Apple TV Set a No Show at WWDC 2012
Apple shared a lot of awesome new hardware and software features during its WWDC 2012 keynote address, but the much-anticipated and rumored Apple TV set was a no-show. Apple didn’t even mention the current small set-top box, something many Apple fans really hoped to hear about at WWDC.
The Boy Genius Report and several other technology sites reported rumors that Apple would offer a new TV set that would offer the same quality of the Apple Thunderbolt Display, along with software much like what’s found on the current Apple TVset-top box. Some rumors suggested the new Apple TV set could act as a hub that would work with cable and satellite offerings from companies like AT&T, Verizon, Rogers, Deutsche Telekom and France Telecom, who supposedly already have Apple prototypes in their labs.
The rumors said the set would come with a flat panel display and Siri-like voice features. It would also run apps other than those included on the current Apple TV. Others, however, claimed it would not come till 2013 or later.
While we don’t know if it will show up later this year, we know it isn’t coming now. That means users will still need to use the current set of tools available if they want to cut ties with their cable company.
If you want Apple television you can use the $99 Apple TV that offers iTunes content, Netflix, sports streaming subscriptions from NHL, MLB and NBA as well as podcasts, YouTube, Vimeo and a little more. You can’t run app as we hoped with rumors of an SDK coming for the set-top box. Plenty of cool things could happen if Apple opened up the Apple TV, including a better selection of video streaming, Siri integration, a nice gaming interface to compete with Sony and Microsoft, and more.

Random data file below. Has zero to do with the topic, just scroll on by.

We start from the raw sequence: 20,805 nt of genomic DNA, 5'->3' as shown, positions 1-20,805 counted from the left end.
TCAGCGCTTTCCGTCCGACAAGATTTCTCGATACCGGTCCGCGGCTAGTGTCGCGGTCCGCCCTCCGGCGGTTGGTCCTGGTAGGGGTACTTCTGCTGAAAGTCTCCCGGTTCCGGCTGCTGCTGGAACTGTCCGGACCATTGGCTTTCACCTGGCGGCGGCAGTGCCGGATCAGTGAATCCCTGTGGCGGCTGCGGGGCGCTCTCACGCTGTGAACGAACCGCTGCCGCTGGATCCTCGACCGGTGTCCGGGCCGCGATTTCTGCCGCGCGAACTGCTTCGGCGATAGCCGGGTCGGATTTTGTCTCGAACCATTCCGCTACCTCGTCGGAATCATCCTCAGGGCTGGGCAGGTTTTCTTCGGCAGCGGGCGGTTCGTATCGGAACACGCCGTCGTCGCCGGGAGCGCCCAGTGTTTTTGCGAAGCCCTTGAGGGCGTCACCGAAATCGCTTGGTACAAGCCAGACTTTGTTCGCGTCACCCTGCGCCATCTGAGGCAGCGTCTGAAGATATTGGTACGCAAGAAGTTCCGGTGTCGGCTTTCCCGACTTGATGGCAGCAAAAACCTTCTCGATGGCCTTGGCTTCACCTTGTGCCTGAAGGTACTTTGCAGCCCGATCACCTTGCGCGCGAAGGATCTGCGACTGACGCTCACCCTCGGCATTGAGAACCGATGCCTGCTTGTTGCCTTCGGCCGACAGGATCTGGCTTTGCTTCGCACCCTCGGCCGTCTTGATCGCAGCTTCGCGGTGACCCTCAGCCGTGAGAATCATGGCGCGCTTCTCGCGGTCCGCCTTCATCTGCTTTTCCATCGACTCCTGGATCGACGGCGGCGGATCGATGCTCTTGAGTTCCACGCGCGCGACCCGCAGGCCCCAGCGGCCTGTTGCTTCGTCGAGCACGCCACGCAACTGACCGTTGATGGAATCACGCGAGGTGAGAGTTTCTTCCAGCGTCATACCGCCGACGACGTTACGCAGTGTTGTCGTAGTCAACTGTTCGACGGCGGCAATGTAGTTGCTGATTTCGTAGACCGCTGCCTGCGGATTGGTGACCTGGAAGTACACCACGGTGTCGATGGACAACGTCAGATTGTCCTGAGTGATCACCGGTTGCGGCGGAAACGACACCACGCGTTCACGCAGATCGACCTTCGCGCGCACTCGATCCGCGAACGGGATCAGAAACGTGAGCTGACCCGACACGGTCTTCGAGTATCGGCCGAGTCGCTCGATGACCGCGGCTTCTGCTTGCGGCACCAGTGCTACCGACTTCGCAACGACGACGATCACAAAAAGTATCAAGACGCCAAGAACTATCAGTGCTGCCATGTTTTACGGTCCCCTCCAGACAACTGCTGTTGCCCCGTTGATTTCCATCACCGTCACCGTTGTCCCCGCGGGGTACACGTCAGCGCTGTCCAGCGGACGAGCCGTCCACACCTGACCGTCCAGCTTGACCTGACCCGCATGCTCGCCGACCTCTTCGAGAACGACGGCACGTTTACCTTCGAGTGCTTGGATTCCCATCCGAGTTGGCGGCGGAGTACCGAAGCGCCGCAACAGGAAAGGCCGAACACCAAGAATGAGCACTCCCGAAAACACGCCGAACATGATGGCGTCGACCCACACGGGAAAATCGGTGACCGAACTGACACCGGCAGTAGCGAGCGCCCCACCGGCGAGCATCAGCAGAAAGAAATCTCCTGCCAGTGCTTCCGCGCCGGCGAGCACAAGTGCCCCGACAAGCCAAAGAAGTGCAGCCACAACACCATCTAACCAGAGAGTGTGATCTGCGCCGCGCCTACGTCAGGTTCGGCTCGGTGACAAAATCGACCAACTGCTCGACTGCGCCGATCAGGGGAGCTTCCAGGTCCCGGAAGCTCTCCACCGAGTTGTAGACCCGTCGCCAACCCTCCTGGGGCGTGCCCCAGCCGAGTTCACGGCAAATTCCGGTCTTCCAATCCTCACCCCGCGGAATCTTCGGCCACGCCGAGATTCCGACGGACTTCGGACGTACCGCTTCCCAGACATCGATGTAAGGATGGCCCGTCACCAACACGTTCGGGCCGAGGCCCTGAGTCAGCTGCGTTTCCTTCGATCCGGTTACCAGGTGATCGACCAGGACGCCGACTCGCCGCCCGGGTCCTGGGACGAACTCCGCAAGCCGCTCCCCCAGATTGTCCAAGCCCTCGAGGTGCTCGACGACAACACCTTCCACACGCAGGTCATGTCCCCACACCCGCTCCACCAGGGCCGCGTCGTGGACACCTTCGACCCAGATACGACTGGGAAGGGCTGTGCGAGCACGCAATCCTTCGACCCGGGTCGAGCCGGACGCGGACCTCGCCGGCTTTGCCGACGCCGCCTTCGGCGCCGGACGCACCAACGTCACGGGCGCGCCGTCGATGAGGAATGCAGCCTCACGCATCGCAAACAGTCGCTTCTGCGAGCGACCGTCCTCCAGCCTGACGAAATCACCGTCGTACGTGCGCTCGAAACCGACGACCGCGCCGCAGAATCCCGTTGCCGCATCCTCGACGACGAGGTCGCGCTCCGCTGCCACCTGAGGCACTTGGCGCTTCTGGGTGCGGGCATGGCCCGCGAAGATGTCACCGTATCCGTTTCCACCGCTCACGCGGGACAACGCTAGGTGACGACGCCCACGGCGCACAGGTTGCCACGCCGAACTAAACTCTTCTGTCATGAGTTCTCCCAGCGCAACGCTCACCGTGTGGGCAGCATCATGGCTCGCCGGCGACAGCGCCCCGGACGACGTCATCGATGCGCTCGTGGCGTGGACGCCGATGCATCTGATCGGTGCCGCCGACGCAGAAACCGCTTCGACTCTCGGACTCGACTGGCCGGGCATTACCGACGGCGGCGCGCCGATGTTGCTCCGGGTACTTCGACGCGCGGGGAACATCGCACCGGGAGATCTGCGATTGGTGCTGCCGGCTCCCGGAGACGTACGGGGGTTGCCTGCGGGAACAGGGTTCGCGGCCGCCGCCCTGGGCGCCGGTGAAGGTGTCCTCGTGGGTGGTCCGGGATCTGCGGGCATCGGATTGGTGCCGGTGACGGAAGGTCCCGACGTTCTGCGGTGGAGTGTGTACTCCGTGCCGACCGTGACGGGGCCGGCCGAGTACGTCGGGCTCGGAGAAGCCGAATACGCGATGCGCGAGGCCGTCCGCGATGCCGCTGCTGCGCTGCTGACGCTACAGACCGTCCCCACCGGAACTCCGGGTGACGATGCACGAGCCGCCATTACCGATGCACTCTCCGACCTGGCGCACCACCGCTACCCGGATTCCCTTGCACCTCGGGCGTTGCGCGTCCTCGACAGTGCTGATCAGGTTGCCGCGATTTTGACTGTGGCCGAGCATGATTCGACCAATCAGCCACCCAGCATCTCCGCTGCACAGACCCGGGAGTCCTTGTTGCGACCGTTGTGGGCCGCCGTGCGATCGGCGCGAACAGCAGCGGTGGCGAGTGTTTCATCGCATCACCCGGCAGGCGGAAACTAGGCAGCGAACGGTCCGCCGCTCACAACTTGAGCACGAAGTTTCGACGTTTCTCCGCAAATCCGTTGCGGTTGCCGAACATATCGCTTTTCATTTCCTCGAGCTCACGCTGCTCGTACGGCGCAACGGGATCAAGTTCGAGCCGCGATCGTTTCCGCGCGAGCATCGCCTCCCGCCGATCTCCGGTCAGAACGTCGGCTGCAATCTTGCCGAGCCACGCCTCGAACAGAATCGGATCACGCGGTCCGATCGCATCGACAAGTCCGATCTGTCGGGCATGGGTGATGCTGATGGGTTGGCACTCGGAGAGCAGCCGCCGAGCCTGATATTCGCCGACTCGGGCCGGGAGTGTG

So why didn’t Apple introduce either a TV set or refresh the Apple TV with an SDK? The best explanation about not opening an SDK for the already existing Apple TV comes from GigaOm, which explain that it’s all in the numbers. Apple sold tens of millions of iPads last year and even more iPhones. It sold less than 3 Million Apple TVs in the last six months. That’s a good number for something they call a “hobby” but not enough to draw developers in large numbers.
An even more important explanation comes from the hardware specs of the Apple TV itself. Where will you store the apps since it comes with little internal storage? The current Apple TV includes a micro-USB port which I argued Apple should open up to apps for storage of media or apps. Right now it isn’t, so we’re still left hoping.
Finally, I don’t think Apple will ever introduce an iTV or Apple TV set. The television market doesn’t give manufacturers the same profit margin Apple enjoys and people don’t upgrade TV sets every year like many do with an iPad, iPod and iPhone. We can buy the Thunderbolt Display only because Apple figures you need a monitor to hook up to your Mac Mini or Mac Pro. Why not get it from Apple? At $1000 they don’t sell very many.